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Next week Stacey Rambold is expected to be released from Montana State Prison. He will have served his 30 days as District Court Judge G. Todd Baugh ordered him to do on Aug. 26.

But Rambold’s criminal case isn’t over. He will be on probation supervised by the Montana Department of Corrections and subject to oversight by the Yellowstone County Attorney’s Office.

He is required to register as a sex offender, so his name and address will be listed on Montana’s Violent and Sexual Offender Registry.

Most importantly, an appeal of his 30-day prison sentence is under way at the Montana Supreme Court.

The Attorney General’s Office and Yellowstone County Attorney’s Office filed notice of appeal on Sept. 5.

The appeal itself must be filed within 60 days, and then the process of the court considering the appeal begins.

The process is likely to be frustratingly slow for all of us who see injustice in this case with a sentence of 30 days of incarceration and 15 years suspended.

The rule of law must prevail. Both Baugh and prosecutors now agree that the judge erred in ordering such a short time in prison for the former teacher’s rape of a 14-year-old student.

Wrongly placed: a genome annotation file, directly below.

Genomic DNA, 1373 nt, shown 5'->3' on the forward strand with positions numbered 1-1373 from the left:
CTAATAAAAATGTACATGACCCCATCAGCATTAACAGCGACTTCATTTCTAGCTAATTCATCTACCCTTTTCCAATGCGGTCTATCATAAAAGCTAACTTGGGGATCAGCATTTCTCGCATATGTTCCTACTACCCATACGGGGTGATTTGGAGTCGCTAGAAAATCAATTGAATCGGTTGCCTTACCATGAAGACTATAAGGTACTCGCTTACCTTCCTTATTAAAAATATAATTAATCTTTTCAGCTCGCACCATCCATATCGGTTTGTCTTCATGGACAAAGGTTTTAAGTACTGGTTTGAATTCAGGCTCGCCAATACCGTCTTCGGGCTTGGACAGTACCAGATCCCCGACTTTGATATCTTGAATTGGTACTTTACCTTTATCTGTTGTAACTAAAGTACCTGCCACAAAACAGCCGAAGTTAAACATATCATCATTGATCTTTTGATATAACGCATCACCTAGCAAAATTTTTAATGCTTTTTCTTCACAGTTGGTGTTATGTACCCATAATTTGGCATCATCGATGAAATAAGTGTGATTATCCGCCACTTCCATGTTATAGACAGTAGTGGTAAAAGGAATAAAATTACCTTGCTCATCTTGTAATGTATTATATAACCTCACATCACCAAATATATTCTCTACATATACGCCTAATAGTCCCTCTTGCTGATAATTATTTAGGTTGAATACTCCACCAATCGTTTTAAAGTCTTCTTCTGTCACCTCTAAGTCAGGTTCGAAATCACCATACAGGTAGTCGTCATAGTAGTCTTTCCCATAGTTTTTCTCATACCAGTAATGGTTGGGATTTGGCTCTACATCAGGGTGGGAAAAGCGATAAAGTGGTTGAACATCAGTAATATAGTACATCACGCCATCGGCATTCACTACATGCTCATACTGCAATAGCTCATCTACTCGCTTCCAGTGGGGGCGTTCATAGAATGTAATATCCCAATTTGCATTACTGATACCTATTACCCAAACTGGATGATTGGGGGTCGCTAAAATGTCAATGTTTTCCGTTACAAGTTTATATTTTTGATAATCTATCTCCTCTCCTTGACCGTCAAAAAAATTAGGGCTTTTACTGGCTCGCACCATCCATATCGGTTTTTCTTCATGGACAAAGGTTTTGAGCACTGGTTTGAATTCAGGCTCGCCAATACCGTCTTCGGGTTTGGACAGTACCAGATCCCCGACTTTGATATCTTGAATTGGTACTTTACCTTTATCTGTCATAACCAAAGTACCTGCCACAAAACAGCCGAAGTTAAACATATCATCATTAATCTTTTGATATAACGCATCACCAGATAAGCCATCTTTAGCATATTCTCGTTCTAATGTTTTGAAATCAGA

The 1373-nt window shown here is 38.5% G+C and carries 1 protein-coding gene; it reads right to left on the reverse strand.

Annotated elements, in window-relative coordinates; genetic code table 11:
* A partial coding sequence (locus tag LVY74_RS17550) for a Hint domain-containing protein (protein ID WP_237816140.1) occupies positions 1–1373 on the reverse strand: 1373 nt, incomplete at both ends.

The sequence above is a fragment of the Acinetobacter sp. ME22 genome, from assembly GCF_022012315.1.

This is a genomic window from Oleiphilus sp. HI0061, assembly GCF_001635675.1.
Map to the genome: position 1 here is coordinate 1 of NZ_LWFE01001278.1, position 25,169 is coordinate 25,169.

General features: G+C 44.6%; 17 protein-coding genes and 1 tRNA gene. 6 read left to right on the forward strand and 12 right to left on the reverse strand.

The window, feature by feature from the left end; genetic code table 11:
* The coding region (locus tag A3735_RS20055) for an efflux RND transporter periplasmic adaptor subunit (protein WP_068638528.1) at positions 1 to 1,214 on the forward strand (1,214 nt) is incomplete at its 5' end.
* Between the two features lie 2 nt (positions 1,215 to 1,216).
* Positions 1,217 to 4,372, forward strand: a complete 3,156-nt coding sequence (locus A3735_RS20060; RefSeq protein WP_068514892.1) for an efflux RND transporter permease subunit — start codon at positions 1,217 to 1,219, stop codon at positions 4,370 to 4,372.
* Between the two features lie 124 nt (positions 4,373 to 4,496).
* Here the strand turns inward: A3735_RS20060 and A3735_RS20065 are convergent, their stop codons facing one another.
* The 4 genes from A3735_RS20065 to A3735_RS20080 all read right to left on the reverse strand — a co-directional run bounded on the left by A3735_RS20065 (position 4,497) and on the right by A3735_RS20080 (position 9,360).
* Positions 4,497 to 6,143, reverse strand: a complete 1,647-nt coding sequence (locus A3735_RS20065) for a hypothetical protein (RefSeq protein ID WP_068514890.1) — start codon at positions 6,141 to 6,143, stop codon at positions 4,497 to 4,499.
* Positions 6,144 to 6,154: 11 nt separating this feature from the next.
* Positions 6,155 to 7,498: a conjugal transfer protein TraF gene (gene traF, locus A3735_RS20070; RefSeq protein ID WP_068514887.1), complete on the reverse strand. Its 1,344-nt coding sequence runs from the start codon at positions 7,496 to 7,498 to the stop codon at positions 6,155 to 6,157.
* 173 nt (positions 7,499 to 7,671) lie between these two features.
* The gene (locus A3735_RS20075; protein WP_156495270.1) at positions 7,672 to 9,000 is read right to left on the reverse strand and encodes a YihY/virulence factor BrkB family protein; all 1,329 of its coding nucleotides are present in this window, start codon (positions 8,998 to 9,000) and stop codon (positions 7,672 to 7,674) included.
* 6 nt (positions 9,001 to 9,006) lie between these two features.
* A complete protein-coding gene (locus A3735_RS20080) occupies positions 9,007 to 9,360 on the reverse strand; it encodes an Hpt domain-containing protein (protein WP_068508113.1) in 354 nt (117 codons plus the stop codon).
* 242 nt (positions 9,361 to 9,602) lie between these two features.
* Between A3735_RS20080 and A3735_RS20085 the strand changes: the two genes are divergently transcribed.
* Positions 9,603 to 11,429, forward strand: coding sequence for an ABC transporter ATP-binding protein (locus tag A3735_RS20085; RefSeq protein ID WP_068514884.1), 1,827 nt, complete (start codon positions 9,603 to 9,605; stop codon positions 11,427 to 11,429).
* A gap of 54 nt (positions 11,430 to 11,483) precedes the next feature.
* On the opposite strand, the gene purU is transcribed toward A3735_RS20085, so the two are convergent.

However, Rambold’s attorney, prosecutors and a majority of the Montana Supreme Court agreed that Baugh couldn’t simply re-sentence Rambold.

Public fury cannot change the sentence, nor should it. But an order from the Supreme Court can.

We expect the court eventually will order re-sentencing that lawfully reflects the severity of the crime against a young girl.

There may be other aspects of sentencing for sexual assaults that should be clarified with revisions of Montana law, so the unconscionably brief prison term in the Rambold case cannot be repeated in any future case. There is time to work on effective proposals that can be enacted by the 2015 Legislature.

But the Rambold case must be decided based on the state law that is in place now.

We still have faith that the Montana justice system will correct the egregious mistake made on Aug. 26.